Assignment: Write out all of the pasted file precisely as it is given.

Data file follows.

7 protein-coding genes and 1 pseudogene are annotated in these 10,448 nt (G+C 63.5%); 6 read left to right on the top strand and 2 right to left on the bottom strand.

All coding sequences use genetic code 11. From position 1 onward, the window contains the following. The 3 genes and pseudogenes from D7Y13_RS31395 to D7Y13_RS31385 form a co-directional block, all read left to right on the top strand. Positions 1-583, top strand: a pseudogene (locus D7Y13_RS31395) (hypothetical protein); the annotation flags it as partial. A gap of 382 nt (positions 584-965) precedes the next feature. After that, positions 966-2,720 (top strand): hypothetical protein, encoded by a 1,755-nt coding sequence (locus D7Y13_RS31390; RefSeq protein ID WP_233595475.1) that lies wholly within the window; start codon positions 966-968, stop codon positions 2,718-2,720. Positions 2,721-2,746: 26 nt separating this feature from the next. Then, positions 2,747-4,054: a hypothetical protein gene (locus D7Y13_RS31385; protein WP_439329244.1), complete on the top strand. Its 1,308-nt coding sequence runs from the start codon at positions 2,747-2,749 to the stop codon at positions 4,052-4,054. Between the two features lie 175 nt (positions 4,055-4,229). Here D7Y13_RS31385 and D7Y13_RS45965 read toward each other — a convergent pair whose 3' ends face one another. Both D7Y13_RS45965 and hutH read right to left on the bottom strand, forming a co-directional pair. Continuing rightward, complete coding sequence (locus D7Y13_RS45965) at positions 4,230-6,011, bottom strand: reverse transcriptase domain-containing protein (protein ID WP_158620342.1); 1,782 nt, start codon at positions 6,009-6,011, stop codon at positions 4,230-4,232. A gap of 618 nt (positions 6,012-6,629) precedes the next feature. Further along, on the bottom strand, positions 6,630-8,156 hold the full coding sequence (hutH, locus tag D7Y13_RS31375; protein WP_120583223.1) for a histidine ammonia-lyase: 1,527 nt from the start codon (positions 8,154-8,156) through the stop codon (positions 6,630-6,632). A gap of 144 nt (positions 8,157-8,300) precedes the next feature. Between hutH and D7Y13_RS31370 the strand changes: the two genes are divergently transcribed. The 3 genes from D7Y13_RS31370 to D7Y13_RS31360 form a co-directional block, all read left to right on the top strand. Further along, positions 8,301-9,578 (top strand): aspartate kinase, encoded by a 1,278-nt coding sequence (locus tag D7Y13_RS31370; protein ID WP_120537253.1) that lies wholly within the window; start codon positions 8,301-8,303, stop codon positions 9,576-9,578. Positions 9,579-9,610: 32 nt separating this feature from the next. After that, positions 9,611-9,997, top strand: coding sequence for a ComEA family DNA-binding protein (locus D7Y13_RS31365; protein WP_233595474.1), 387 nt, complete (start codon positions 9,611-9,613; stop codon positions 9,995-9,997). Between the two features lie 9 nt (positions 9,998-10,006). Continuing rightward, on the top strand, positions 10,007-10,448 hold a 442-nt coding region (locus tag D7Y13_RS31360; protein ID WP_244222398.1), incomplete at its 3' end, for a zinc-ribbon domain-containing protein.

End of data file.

7 protein-coding genes and 1 pseudogene are annotated in these 10,448 nt (G+C 63.5%); 6 read left to right on the top strand and 2 right to left on the bottom strand.

All coding sequences use genetic code 11. From position 1 onward, the window contains the following. The 3 genes and pseudogenes from D7Y13_RS31395 to D7Y13_RS31385 form a co-directional block, all read left to right on the top strand. Positions 1-583, top strand: a pseudogene (locus D7Y13_RS31395) (hypothetical protein); the annotation flags it as partial. A gap of 382 nt (positions 584-965) precedes the next feature. After that, positions 966-2,720 (top strand): hypothetical protein, encoded by a 1,755-nt coding sequence (locus D7Y13_RS31390; RefSeq protein ID WP_233595475.1) that lies wholly within the window; start codon positions 966-968, stop codon positions 2,718-2,720. Positions 2,721-2,746: 26 nt separating this feature from the next. Then, positions 2,747-4,054: a hypothetical protein gene (locus D7Y13_RS31385; protein WP_439329244.1), complete on the top strand. Its 1,308-nt coding sequence runs from the start codon at positions 2,747-2,749 to the stop codon at positions 4,052-4,054. Between the two features lie 175 nt (positions 4,055-4,229). Here D7Y13_RS31385 and D7Y13_RS45965 read toward each other — a convergent pair whose 3' ends face one another. Both D7Y13_RS45965 and hutH read right to left on the bottom strand, forming a co-directional pair. Continuing rightward, complete coding sequence (locus D7Y13_RS45965) at positions 4,230-6,011, bottom strand: reverse transcriptase domain-containing protein (protein ID WP_158620342.1); 1,782 nt, start codon at positions 6,009-6,011, stop codon at positions 4,230-4,232. A gap of 618 nt (positions 6,012-6,629) precedes the next feature. Further along, on the bottom strand, positions 6,630-8,156 hold the full coding sequence (hutH, locus tag D7Y13_RS31375; protein WP_120583223.1) for a histidine ammonia-lyase: 1,527 nt from the start codon (positions 8,154-8,156) through the stop codon (positions 6,630-6,632). A gap of 144 nt (positions 8,157-8,300) precedes the next feature. Between hutH and D7Y13_RS31370 the strand changes: the two genes are divergently transcribed. The 3 genes from D7Y13_RS31370 to D7Y13_RS31360 form a co-directional block, all read left to right on the top strand. Further along, positions 8,301-9,578 (top strand): aspartate kinase, encoded by a 1,278-nt coding sequence (locus tag D7Y13_RS31370; protein ID WP_120537253.1) that lies wholly within the window; start codon positions 8,301-8,303, stop codon positions 9,576-9,578. Positions 9,579-9,610: 32 nt separating this feature from the next. After that, positions 9,611-9,997, top strand: coding sequence for a ComEA family DNA-binding protein (locus D7Y13_RS31365; protein WP_233595474.1), 387 nt, complete (start codon positions 9,611-9,613; stop codon positions 9,995-9,997). Between the two features lie 9 nt (positions 9,998-10,006). Continuing rightward, on the top strand, positions 10,007-10,448 hold a 442-nt coding region (locus tag D7Y13_RS31360; protein ID WP_244222398.1), incomplete at its 3' end, for a zinc-ribbon domain-containing protein.